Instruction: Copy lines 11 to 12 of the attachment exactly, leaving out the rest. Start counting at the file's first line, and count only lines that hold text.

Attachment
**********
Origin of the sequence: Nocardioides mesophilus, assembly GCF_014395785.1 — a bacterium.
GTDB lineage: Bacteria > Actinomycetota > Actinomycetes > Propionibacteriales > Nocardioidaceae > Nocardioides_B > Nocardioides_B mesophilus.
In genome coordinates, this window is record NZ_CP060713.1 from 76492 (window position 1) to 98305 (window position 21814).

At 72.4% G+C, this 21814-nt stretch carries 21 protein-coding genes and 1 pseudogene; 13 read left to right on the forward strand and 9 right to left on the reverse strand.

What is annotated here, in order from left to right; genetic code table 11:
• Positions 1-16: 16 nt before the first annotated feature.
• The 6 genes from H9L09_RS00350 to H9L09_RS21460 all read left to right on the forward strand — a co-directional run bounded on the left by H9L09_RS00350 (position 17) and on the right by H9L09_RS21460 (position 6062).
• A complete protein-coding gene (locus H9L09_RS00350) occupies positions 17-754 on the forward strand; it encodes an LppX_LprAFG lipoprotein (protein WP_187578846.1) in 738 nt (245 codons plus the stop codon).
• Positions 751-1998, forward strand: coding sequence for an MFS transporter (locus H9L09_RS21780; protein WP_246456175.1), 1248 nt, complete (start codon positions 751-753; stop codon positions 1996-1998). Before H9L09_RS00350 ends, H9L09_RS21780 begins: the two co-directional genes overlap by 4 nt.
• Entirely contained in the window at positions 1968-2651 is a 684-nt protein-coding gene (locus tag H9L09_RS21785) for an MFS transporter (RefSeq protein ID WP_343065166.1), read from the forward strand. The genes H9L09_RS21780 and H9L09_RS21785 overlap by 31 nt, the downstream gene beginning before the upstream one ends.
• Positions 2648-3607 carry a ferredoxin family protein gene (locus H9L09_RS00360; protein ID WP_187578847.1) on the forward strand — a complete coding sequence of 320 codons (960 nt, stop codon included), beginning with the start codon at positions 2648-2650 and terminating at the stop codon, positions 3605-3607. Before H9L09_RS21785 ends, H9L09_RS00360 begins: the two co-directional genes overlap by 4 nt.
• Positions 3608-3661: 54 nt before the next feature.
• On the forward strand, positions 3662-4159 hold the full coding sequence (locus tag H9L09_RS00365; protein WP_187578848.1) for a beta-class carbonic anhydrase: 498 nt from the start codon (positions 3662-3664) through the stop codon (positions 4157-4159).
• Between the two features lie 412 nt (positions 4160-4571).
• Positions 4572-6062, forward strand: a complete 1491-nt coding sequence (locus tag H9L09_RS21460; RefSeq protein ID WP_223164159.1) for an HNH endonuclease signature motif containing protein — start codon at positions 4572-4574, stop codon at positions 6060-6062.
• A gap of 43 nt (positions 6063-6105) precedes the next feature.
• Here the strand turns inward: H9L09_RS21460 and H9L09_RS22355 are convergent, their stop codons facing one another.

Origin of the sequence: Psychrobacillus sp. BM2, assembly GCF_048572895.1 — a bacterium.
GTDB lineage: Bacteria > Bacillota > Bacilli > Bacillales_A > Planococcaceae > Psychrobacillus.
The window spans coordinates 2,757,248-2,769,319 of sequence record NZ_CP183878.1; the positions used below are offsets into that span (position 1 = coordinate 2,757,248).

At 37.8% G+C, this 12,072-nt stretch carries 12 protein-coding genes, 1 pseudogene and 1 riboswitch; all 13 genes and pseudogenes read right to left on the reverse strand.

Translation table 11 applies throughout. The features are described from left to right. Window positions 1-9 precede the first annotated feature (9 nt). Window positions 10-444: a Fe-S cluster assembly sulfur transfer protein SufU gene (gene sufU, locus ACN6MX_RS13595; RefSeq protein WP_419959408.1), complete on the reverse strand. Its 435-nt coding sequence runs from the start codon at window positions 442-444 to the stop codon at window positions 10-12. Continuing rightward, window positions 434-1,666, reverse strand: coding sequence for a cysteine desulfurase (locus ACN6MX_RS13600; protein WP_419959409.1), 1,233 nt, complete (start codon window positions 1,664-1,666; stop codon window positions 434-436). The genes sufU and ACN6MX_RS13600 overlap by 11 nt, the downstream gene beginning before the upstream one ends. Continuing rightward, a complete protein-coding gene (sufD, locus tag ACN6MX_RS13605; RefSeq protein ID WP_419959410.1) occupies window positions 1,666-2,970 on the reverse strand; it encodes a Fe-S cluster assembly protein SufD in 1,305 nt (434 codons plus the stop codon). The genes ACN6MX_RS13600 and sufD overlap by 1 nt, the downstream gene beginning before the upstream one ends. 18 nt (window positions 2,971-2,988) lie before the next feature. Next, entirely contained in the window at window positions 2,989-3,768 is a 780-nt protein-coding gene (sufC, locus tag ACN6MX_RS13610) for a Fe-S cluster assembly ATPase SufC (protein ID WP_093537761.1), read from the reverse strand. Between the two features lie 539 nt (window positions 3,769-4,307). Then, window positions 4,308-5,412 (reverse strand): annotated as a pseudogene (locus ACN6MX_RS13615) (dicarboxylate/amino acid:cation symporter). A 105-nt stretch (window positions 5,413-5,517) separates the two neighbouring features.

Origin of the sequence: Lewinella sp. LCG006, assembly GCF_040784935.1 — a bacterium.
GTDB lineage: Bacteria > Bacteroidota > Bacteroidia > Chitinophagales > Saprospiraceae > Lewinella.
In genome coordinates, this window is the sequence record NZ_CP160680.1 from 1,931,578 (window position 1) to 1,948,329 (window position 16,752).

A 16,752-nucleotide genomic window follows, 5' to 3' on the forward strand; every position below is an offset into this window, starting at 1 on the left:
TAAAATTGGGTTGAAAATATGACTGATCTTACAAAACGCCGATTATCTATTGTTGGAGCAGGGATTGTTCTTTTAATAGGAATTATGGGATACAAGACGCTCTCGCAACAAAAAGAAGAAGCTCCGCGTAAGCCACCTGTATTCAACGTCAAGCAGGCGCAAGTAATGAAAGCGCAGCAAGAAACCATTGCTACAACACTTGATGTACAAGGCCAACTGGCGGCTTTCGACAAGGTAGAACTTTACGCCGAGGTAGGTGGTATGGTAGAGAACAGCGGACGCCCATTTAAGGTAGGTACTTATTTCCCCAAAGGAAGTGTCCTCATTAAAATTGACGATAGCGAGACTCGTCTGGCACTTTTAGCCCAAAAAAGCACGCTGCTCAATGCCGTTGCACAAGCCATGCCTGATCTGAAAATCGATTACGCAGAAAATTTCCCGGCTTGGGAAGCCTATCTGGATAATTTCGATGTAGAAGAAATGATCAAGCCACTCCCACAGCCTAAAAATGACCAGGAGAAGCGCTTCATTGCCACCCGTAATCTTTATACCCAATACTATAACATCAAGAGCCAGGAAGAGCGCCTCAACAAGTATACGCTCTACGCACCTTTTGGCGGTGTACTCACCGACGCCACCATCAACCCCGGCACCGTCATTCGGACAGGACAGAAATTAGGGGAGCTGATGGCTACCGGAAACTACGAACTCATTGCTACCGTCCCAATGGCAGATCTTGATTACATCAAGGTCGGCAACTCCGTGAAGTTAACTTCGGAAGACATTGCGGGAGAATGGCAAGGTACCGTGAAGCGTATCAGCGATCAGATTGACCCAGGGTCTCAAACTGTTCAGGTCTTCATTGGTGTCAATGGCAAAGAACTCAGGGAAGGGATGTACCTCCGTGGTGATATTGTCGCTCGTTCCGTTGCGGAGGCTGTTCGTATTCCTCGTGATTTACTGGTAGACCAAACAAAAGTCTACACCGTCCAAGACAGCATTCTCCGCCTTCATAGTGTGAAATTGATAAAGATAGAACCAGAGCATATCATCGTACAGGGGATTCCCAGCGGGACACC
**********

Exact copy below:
• Positions 2648-3607 carry a ferredoxin family protein gene (locus H9L09_RS00360; protein ID WP_187578847.1) on the forward strand — a complete coding sequence of 320 codons (960 nt, stop codon included), beginning with the start codon at positions 2648-2650 and terminating at the stop codon, positions 3605-3607. Before H9L09_RS21785 ends, H9L09_RS00360 begins: the two co-directional genes overlap by 4 nt.
• Positions 3608-3661: 54 nt before the next feature.